Richard Orjis was artist-in-residence at Tylee Cottage for five months in 2014. Orjis was born in Whanganui and left at the age of six, he has fond memories of growing up on Durie Hill in a pole house that his parents built. He also associates his early childhood as a time when he discovered the magic of a garden, and plants have been a recurring theme in his work.
Orjis’s sees the act of gardening as being inherently optimistic and during his time in Whanganui the community was debating the proposed removal of plane trees on Taupo Quay. Being witness to this reminded Orjis of the power of trees and the natural environment to people’s well-being and sense of place.
Research conducted during his residency lead Orjis to the original plans for Durie Hill which was designed by renowned architect Samuel Hurst Seager as one of the first garden suburbs in New Zealand. Hurst Seager intended the suburb to be built as one development, however the two wars and the Depression intervened and the suburb developed much more slowly. However Hurst Seager’s vision can still be seen in the layout of the streets and another point of difference is the fact that the suburb is home to the only passenger lift of its kind in the Southern Hemisphere. The ideas of building communities through shared spaces and working with the natural environment are conversations that still continue to have currency today and with contemporary artists as well. Even more so as we occupy a world where social media is making us reassess ideas of community, belonging and real and virtual spaces.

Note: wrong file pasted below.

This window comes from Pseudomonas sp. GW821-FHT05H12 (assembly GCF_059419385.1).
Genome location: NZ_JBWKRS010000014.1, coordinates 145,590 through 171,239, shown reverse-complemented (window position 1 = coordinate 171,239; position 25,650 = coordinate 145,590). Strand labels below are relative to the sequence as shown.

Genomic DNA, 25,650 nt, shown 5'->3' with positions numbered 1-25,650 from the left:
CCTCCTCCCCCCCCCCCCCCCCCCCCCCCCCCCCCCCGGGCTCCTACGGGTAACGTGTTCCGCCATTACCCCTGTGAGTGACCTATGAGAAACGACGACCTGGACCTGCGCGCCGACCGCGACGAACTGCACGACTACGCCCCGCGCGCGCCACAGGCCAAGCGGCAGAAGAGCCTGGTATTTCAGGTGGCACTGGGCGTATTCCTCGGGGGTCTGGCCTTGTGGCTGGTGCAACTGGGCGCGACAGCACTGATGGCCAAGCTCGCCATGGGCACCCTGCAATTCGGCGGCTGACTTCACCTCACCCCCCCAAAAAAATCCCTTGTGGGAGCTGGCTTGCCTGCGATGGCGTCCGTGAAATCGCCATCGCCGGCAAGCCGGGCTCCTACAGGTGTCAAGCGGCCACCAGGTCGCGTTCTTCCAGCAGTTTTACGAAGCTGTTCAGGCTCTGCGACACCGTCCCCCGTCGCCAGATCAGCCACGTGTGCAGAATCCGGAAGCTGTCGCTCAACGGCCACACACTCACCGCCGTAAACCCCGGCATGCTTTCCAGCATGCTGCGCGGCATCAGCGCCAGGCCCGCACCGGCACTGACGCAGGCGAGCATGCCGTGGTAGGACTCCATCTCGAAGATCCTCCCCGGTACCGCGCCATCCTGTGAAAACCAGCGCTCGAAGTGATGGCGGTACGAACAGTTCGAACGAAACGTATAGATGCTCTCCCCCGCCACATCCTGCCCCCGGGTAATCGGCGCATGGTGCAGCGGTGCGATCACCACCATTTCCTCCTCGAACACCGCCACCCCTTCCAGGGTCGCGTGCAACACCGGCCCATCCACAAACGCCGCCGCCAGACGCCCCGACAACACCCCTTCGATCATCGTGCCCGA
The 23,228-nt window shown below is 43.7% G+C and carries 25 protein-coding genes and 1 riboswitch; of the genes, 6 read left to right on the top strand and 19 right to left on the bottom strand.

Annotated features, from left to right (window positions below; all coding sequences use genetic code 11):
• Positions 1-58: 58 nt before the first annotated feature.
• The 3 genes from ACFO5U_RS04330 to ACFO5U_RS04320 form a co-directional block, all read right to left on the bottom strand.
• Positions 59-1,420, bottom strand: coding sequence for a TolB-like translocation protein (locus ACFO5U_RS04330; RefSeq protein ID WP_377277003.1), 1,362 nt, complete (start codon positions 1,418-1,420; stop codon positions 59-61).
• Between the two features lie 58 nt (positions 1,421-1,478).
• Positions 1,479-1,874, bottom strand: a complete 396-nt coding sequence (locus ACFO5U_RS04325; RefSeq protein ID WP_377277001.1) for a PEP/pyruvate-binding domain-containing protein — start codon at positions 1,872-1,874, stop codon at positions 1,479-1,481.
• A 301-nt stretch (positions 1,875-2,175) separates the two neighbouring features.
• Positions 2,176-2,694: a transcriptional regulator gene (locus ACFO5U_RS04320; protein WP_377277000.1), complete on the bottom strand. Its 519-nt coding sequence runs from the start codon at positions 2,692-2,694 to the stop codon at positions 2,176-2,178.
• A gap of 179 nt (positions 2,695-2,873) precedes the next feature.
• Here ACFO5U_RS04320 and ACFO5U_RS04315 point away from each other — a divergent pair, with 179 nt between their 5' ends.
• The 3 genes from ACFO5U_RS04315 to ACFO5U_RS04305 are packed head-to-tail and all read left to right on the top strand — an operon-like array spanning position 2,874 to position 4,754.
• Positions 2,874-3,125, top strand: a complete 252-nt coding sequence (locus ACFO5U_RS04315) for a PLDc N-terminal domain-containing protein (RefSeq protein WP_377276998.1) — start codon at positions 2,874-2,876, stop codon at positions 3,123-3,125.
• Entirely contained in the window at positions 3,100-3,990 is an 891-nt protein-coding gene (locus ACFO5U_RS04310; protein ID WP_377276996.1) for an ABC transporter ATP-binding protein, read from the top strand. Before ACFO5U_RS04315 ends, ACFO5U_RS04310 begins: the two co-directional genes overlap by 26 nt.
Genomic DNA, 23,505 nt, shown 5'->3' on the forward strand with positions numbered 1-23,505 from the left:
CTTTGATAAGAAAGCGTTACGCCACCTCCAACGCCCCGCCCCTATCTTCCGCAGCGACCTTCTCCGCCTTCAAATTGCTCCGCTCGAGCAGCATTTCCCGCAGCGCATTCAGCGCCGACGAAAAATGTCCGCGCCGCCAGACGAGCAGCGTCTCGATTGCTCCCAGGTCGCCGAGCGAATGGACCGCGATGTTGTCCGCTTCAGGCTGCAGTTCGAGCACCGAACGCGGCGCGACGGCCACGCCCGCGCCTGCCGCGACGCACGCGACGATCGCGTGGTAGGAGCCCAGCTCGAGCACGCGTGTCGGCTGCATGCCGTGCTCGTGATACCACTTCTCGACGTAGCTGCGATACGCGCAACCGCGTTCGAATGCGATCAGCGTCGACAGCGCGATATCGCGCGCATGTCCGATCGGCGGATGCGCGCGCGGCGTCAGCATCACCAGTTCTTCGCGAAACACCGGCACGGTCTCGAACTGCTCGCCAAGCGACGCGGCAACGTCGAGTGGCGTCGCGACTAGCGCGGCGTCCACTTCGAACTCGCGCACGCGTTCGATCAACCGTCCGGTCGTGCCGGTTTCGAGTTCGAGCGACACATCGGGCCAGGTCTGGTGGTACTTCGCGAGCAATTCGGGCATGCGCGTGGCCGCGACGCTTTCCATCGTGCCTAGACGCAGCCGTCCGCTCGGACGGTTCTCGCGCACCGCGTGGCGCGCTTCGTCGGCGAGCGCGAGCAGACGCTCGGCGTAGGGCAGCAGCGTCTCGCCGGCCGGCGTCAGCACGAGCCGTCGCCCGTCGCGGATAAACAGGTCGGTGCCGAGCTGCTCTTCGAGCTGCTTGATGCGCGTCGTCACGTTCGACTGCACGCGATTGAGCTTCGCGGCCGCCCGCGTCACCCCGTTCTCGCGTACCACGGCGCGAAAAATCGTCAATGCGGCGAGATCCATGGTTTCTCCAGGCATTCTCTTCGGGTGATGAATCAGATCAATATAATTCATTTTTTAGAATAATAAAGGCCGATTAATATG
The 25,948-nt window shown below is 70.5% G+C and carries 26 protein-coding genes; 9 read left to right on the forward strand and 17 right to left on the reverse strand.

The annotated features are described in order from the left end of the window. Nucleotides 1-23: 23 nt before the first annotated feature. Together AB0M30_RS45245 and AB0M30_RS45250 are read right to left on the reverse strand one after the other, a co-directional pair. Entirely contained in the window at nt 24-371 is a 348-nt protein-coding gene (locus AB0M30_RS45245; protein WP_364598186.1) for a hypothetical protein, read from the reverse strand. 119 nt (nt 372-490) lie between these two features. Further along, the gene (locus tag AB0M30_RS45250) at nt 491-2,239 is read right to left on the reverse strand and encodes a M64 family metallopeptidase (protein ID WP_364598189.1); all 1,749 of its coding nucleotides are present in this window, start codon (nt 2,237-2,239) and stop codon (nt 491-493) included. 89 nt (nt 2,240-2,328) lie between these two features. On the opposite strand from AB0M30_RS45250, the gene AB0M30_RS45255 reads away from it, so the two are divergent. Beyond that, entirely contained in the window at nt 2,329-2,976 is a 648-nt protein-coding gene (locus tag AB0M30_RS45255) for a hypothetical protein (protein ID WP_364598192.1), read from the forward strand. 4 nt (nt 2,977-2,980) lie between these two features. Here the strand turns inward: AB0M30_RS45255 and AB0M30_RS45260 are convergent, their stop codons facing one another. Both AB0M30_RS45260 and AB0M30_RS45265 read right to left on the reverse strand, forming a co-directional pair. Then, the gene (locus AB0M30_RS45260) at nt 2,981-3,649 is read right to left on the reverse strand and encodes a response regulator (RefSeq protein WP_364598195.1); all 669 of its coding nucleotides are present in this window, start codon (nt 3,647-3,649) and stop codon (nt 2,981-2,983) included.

The exhibition is indicative of the diversity of Orjis’s practice over the last decade, although known for his photography, the exhibition features imagery that is specifically connected to Whanganui. Flowers sourced from a Durie Hill garden, ceramics made by Orjis as a member of the Wanganui Potters Society and a raft which pays homage to the raft races that took place on the Whanganui River for many years. Also featured is a large scale banner that was inspired by a circular diagram for a garden suburb in an 1898 publication by British urban planner Ebenezer Howard.
Spending five months in Whanganui allowed Orjis to engage with aspects of the town’s history that are not very well known and through his research also reminds us that the town in many ways was ahead of its time, with civic amenities like the Durie Hill Elevator and the Sarjeant Gallery both opening in 1919.